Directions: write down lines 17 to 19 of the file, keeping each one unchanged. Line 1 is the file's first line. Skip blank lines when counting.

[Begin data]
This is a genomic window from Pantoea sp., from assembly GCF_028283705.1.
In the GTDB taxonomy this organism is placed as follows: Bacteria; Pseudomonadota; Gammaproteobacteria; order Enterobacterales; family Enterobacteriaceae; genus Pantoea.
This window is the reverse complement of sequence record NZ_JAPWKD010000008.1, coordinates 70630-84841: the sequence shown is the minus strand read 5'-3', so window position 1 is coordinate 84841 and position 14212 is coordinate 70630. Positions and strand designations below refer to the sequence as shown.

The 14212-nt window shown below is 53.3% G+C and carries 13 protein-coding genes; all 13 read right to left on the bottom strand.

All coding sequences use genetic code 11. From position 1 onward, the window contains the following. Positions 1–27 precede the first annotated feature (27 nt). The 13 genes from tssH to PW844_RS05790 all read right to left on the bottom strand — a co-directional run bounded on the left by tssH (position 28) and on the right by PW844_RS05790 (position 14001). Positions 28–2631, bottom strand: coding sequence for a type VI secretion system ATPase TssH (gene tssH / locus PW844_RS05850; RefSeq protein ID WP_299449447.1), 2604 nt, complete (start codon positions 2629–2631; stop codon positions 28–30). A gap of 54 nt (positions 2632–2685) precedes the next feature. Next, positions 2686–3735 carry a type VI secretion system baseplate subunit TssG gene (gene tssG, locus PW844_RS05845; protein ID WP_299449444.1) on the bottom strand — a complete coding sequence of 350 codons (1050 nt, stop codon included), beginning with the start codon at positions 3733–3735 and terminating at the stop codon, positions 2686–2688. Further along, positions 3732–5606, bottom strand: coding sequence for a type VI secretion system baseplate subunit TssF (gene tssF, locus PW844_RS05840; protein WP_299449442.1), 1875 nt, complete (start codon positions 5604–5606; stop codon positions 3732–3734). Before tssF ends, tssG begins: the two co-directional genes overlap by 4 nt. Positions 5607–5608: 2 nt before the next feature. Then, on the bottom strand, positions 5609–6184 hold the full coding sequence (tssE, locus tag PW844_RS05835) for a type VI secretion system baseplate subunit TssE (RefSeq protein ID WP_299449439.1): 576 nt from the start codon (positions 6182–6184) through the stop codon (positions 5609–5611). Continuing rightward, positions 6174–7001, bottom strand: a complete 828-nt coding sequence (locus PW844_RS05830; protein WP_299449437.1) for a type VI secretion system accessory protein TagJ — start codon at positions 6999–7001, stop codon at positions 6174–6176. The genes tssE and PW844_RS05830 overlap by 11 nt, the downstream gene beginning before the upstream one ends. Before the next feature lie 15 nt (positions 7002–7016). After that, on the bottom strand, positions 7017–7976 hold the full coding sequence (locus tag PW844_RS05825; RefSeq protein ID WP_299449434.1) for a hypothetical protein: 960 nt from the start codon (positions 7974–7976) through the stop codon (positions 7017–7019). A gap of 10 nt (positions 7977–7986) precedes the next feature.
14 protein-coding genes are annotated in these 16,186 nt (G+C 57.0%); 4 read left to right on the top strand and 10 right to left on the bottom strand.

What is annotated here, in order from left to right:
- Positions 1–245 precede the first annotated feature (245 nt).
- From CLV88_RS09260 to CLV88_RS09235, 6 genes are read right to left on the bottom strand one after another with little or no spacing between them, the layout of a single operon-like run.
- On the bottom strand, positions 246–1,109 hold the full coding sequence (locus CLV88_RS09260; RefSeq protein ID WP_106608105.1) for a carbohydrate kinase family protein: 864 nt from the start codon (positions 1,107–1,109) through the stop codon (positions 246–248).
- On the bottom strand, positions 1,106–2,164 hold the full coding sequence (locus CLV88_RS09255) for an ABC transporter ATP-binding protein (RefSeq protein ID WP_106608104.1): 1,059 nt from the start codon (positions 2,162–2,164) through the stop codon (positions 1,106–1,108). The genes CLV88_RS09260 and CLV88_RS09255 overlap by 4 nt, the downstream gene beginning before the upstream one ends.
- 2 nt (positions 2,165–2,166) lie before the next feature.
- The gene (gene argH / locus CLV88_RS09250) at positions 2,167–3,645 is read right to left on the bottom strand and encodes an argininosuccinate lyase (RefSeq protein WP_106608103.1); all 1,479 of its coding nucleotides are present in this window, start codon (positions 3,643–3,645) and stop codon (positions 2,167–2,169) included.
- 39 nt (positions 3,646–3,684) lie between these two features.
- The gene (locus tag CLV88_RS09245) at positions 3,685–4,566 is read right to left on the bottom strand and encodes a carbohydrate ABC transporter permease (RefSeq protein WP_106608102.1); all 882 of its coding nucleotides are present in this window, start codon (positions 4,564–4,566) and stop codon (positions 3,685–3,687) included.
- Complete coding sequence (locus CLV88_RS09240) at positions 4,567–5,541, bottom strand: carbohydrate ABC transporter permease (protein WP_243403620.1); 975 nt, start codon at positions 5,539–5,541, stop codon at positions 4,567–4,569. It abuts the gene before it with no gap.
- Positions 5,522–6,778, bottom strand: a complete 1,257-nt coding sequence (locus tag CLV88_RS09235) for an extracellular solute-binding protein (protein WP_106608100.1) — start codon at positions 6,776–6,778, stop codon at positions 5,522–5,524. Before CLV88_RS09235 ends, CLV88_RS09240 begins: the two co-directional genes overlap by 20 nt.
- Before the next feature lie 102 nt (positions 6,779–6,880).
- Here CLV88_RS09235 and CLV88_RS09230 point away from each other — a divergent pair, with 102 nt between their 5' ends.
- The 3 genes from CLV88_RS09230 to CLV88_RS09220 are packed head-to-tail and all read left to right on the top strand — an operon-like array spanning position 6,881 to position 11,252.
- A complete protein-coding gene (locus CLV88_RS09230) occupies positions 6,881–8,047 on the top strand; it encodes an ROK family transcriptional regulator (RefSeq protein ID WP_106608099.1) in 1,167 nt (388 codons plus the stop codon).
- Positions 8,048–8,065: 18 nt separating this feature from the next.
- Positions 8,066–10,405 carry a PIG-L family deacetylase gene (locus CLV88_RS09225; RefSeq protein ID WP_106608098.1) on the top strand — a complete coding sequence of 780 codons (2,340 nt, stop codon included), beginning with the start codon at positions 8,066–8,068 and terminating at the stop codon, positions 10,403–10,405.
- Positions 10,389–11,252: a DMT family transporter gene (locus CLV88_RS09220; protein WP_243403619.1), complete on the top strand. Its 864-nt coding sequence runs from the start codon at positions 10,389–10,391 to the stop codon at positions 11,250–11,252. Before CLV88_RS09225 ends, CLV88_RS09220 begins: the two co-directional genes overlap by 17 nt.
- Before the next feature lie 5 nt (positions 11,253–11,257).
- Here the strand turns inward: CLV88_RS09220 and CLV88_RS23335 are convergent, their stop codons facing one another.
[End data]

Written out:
- Positions 5,522–6,778, bottom strand: a complete 1,257-nt coding sequence (locus tag CLV88_RS09235) for an extracellular solute-binding protein (protein WP_106608100.1) — start codon at positions 6,776–6,778, stop codon at positions 5,522–5,524. Before CLV88_RS09235 ends, CLV88_RS09240 begins: the two co-directional genes overlap by 20 nt.
- Before the next feature lie 102 nt (positions 6,779–6,880).
- Here CLV88_RS09235 and CLV88_RS09230 point away from each other — a divergent pair, with 102 nt between their 5' ends.